|About GSBS | FAQ | Job Opportunities | Search UMDNJ|
Jonathan William Cruz
B.S., Rutgers University - 2007
Thesis Advisors: Nancy A. Woychik, Ph.D.
Graduate Program in Microbiology & Molecular Genetics
RWJMS Research/School of Public Health Building
Conference Room 258, Piscataway
Monday, August 11, 2014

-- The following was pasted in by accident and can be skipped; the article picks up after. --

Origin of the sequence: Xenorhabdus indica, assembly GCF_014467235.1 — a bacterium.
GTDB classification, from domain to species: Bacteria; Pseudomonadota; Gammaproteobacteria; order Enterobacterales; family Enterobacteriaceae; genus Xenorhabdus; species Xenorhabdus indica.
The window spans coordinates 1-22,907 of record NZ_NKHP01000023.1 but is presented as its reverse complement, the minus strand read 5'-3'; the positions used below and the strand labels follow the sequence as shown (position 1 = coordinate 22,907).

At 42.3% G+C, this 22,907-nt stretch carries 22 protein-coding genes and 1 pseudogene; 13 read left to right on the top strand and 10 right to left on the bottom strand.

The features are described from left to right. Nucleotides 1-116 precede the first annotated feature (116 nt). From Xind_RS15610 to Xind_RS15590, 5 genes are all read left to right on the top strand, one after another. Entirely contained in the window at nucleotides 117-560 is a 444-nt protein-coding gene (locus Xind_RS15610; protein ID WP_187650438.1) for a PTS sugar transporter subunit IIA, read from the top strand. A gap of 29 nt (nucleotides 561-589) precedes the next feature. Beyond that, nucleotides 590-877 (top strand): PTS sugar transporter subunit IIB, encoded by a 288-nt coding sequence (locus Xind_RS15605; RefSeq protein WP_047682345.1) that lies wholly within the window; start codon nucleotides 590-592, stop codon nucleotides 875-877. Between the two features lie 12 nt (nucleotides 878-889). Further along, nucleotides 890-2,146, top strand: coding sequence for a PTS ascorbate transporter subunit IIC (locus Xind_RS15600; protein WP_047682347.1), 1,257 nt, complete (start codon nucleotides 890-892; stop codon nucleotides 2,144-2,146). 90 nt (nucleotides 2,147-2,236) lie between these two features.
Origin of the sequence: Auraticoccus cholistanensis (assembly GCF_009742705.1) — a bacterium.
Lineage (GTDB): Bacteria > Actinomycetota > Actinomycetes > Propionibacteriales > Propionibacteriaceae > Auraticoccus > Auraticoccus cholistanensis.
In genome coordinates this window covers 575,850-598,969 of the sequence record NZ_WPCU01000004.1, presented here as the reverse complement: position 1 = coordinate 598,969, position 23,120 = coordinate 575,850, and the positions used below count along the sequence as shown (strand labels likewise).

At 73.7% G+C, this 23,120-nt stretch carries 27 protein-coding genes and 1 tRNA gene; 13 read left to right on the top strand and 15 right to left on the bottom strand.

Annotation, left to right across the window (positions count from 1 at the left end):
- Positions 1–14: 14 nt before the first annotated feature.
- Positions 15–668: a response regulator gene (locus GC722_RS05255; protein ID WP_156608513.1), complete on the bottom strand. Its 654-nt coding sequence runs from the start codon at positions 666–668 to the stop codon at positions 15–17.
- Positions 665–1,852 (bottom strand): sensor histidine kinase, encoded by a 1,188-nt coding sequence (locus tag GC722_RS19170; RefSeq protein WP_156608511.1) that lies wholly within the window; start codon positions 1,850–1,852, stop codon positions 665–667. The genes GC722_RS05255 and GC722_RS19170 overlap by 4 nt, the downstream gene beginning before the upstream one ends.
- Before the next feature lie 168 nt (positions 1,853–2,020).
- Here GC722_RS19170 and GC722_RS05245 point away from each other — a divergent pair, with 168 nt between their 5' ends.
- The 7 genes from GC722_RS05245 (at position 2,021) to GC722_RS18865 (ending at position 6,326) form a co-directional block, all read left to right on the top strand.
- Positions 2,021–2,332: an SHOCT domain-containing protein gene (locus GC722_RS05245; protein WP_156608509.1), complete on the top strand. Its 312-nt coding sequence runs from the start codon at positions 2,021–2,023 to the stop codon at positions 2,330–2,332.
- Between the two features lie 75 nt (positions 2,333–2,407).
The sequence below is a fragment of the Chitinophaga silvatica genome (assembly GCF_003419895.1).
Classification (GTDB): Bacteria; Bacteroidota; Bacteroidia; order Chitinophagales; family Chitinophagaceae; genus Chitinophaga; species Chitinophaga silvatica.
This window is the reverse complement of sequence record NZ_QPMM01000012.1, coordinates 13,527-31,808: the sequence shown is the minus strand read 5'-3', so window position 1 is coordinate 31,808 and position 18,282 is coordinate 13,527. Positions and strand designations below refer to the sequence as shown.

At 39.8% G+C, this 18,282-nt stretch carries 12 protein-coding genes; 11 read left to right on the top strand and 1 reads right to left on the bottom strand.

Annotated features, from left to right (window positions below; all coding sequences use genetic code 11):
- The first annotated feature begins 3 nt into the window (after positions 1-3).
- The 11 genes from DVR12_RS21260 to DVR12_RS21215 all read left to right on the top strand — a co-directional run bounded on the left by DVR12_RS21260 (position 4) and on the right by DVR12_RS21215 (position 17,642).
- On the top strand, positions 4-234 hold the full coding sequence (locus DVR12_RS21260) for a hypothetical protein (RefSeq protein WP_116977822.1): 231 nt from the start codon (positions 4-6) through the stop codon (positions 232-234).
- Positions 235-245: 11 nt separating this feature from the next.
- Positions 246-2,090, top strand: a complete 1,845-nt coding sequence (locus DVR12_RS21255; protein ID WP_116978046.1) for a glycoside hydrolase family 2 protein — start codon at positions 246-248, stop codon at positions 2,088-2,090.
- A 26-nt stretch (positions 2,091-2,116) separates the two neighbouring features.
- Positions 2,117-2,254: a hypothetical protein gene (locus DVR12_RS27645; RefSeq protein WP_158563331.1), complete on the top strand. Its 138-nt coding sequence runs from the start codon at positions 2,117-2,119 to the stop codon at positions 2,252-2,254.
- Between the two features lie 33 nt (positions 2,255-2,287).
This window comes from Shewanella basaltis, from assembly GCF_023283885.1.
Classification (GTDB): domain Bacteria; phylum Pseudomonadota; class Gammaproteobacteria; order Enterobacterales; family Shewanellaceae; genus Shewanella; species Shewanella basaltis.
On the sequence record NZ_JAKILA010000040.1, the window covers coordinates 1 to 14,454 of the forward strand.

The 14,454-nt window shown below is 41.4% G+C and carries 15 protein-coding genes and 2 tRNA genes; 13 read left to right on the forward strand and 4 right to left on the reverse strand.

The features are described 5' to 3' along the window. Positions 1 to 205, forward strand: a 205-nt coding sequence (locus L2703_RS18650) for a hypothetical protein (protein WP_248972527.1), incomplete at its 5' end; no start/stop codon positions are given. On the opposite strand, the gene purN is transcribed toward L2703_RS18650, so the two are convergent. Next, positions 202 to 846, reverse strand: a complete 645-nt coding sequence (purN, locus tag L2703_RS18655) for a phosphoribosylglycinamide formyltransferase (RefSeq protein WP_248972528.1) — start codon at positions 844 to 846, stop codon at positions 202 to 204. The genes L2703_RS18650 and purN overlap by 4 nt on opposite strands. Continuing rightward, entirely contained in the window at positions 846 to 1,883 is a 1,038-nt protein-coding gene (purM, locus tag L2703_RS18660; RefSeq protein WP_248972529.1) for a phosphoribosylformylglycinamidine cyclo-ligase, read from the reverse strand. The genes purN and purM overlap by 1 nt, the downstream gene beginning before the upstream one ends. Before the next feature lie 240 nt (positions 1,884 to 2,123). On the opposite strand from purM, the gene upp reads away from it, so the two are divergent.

Bacteria have exquisitely adapted to life in extreme environments, possibly due to the evolution of mechanisms allowing them to resist and tolerate various stresses. Recent studies have forged a strong link between the abundance of toxin-antitoxin (TA) systems in a bacterial genome and stress survival. TA systems are autoregulated two gene operons encoding a stable toxin, which targets essential cellular processes, along with a labile antitoxin that binds to and neutralizes its cognate toxin. Though prevalent in bacteria, the mechanism of action of many TA system toxins remains poorly understood. We investigated the biochemical effects of three TA toxins: VapC, Doc, and RelE. First we studied VapC-mt4 from Mycobacterium tuberculosis as a representative of this class of toxins. We found that expression of VapC-mt4 inhibits growth and arrests translation. However unlike many other TA toxins that affect protein synthesis, VapC-mt4 targets a specific subset of tRNAs for cleavage at a single site in their anticodon loops. The second toxin we studied was the Doc protein from bacteriophage P1. Doc belongs to the Fic family of proteins whose members typically inactivate targets via adenylylation. We determined that Doc inhibits translation in Escherichia coli by modifying the essential GTPase EF-Tu. In contrast to other Fic proteins, Doc is a kinase that phosphorylates a conserved threonine residue at the C-terminus of EF-Tu. The final TA toxin we studied was RelE from E. coli. Contrary to earlier in vitro experiments suggesting a preference for cleavage at stop codons, our in vivo results revealed that RelE extensively cleaves mRNA at the 5’ end of the open reading frame in a codon-independent manner. Overall we have discovered several novel mechanisms of action for TA toxins. Each of these toxins inhibit translation, but they do so by targeting very different components of this important cellular process: tRNAs, elongation factors, or mRNA. Consequently, each toxin alters translation in a distinct manner and to varying degrees, which may account for the variability in how bacteria differentially fine tune their response to stress in order to maximize their survival.